Private Charles Watt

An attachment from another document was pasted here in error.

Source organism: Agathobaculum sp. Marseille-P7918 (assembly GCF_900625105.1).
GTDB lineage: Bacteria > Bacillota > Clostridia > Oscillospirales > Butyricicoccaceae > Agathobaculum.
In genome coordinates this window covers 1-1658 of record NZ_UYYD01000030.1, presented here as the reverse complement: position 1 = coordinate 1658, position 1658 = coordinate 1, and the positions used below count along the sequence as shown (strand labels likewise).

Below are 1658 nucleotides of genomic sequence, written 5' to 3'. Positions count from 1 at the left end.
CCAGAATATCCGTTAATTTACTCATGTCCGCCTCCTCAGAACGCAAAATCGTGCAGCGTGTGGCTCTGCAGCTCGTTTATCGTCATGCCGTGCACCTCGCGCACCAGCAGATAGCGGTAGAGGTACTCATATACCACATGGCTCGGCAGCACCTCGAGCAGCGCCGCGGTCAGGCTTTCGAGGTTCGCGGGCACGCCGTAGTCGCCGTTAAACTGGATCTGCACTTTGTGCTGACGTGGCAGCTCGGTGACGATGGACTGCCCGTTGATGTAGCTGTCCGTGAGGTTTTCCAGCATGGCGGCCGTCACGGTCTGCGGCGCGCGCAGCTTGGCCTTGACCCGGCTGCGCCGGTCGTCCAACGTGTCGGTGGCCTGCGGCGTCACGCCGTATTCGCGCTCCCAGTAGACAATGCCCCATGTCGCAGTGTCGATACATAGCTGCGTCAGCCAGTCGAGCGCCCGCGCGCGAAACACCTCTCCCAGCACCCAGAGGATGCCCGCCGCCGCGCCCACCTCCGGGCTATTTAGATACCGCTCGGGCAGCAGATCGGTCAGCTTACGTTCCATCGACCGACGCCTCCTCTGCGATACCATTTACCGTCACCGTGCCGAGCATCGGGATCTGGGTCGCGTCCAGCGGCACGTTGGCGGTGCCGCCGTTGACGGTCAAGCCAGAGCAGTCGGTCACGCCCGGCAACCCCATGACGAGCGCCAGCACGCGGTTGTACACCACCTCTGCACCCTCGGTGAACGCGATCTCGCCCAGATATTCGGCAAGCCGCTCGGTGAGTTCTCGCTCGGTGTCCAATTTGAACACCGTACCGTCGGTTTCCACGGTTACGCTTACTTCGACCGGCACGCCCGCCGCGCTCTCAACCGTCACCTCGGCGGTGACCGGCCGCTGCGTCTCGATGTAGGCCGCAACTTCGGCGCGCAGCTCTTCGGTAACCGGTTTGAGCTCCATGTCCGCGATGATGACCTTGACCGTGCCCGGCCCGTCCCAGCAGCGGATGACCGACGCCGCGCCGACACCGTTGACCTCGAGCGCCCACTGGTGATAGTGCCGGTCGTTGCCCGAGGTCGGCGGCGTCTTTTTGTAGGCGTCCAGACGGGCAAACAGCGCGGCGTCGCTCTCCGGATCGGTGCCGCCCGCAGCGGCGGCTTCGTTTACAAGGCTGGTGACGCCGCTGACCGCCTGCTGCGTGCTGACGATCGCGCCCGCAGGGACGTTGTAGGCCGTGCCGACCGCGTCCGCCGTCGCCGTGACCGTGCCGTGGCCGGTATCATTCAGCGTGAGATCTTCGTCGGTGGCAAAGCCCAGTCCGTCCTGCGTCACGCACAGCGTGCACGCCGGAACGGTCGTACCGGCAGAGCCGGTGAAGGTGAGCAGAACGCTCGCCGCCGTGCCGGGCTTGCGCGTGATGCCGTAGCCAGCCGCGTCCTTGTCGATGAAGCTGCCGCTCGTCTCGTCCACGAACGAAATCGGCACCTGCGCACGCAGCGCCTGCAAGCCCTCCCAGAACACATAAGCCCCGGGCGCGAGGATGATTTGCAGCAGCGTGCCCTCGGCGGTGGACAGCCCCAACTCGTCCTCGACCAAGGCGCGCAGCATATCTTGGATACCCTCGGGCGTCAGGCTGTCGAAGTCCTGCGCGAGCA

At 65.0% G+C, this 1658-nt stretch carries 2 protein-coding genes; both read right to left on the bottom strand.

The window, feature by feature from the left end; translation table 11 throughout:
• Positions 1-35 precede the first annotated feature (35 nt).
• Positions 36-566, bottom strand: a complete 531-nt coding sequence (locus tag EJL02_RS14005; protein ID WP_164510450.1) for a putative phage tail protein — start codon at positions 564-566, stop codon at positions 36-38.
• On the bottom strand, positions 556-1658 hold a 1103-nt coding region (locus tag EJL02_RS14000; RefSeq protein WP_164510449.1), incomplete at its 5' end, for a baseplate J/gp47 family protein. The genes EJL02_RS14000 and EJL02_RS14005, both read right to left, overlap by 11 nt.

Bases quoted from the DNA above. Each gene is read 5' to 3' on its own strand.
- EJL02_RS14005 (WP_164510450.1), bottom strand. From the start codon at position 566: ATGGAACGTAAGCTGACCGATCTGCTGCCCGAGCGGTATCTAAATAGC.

Private Charles C. Watt, 1st/4th ( Border ) Battalion, Kings Own Scottish Borderers. He was killed in action on Gallipoli on 12th July 1915 during the “Charge” on the Turkish trenches at Achi Baba Nullah aged 23. He was the son of Ellen Watt of High Street, Ayton and is commemorated on the Helles Memorial, Helles, Gallipoli, Turkey. Before the War he had been employed as a labourer on Ayton Estate. He was educated at the Berwickshire High School, Duns and is also commemorated on the Memorial Tablet placed in the new Berwickshire High School, Duns. That fateful day became known as the “Black Day of the Borders” as only 70 unwounded men answered evening roll call out of the over 700 Officers and Other Ranks who had begun the attack. Few Border towns and villages had not lost at least one of their sons that day. (The author’s Great Uncle Corporal James Murray was wounded and spent 6 weeks in hospital in Alexandria before returning to the Peninsula. He eventually returned to Coldstream in December 1918 ).The first photo shows Achi Baba marked with a cross. This “hill” , the ultimate objective, dominated the battlefield and was never captured. The second shows the Borderers “going over the top” at Gallipoli.

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